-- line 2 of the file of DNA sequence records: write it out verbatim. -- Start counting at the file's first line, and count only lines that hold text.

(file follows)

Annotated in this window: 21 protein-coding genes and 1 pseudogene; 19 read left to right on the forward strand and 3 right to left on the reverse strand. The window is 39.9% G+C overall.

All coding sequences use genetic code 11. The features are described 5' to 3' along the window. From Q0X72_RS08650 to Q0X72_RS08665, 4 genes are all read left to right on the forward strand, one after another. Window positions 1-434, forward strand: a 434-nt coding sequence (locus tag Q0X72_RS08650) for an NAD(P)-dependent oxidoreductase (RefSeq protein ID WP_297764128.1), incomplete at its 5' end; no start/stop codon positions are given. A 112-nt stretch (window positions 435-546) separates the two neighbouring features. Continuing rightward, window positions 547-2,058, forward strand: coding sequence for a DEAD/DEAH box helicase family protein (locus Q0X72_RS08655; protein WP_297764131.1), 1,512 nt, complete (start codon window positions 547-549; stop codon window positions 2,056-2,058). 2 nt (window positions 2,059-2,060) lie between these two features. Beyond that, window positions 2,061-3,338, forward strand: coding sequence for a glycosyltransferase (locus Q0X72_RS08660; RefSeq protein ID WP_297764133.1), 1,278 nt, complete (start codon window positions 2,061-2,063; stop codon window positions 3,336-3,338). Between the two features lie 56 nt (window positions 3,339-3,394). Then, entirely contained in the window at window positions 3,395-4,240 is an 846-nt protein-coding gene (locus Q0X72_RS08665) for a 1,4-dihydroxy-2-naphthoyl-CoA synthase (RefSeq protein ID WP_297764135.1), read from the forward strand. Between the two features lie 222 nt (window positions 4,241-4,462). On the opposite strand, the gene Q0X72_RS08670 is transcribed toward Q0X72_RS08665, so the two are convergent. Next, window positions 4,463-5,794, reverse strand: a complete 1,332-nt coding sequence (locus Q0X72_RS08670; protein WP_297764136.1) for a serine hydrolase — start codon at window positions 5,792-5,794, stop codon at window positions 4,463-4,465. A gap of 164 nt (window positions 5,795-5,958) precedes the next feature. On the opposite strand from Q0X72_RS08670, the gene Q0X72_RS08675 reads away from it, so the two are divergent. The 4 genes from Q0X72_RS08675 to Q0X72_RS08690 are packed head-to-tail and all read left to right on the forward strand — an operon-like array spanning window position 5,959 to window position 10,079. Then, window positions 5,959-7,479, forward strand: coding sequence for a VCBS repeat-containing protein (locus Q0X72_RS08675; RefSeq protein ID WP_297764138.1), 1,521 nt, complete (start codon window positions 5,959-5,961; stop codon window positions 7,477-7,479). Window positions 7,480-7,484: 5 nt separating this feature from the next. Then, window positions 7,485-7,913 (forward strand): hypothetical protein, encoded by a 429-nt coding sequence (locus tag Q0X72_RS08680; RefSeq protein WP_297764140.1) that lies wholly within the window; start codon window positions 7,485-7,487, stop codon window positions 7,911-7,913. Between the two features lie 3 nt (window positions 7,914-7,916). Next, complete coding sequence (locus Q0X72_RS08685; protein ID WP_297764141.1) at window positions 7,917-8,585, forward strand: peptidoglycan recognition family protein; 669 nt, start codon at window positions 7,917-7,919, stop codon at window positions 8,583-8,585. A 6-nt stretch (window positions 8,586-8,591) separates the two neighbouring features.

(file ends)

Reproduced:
All coding sequences use genetic code 11. The features are described 5' to 3' along the window. From Q0X72_RS08650 to Q0X72_RS08665, 4 genes are all read left to right on the forward strand, one after another. Window positions 1-434, forward strand: a 434-nt coding sequence (locus tag Q0X72_RS08650) for an NAD(P)-dependent oxidoreductase (RefSeq protein ID WP_297764128.1), incomplete at its 5' end; no start/stop codon positions are given. A 112-nt stretch (window positions 435-546) separates the two neighbouring features. Continuing rightward, window positions 547-2,058, forward strand: coding sequence for a DEAD/DEAH box helicase family protein (locus Q0X72_RS08655; protein WP_297764131.1), 1,512 nt, complete (start codon window positions 547-549; stop codon window positions 2,056-2,058). 2 nt (window positions 2,059-2,060) lie between these two features. Beyond that, window positions 2,061-3,338, forward strand: coding sequence for a glycosyltransferase (locus Q0X72_RS08660; RefSeq protein ID WP_297764133.1), 1,278 nt, complete (start codon window positions 2,061-2,063; stop codon window positions 3,336-3,338). Between the two features lie 56 nt (window positions 3,339-3,394). Then, entirely contained in the window at window positions 3,395-4,240 is an 846-nt protein-coding gene (locus Q0X72_RS08665) for a 1,4-dihydroxy-2-naphthoyl-CoA synthase (RefSeq protein ID WP_297764135.1), read from the forward strand. Between the two features lie 222 nt (window positions 4,241-4,462). On the opposite strand, the gene Q0X72_RS08670 is transcribed toward Q0X72_RS08665, so the two are convergent. Next, window positions 4,463-5,794, reverse strand: a complete 1,332-nt coding sequence (locus Q0X72_RS08670; protein WP_297764136.1) for a serine hydrolase — start codon at window positions 5,792-5,794, stop codon at window positions 4,463-4,465. A gap of 164 nt (window positions 5,795-5,958) precedes the next feature. On the opposite strand from Q0X72_RS08670, the gene Q0X72_RS08675 reads away from it, so the two are divergent. The 4 genes from Q0X72_RS08675 to Q0X72_RS08690 are packed head-to-tail and all read left to right on the forward strand — an operon-like array spanning window position 5,959 to window position 10,079. Then, window positions 5,959-7,479, forward strand: coding sequence for a VCBS repeat-containing protein (locus Q0X72_RS08675; RefSeq protein ID WP_297764138.1), 1,521 nt, complete (start codon window positions 5,959-5,961; stop codon window positions 7,477-7,479). Window positions 7,480-7,484: 5 nt separating this feature from the next. Then, window positions 7,485-7,913 (forward strand): hypothetical protein, encoded by a 429-nt coding sequence (locus tag Q0X72_RS08680; RefSeq protein WP_297764140.1) that lies wholly within the window; start codon window positions 7,485-7,487, stop codon window positions 7,911-7,913. Between the two features lie 3 nt (window positions 7,914-7,916). Next, complete coding sequence (locus Q0X72_RS08685; protein ID WP_297764141.1) at window positions 7,917-8,585, forward strand: peptidoglycan recognition family protein; 669 nt, start codon at window positions 7,917-7,919, stop codon at window positions 8,583-8,585. A 6-nt stretch (window positions 8,586-8,591) separates the two neighbouring features.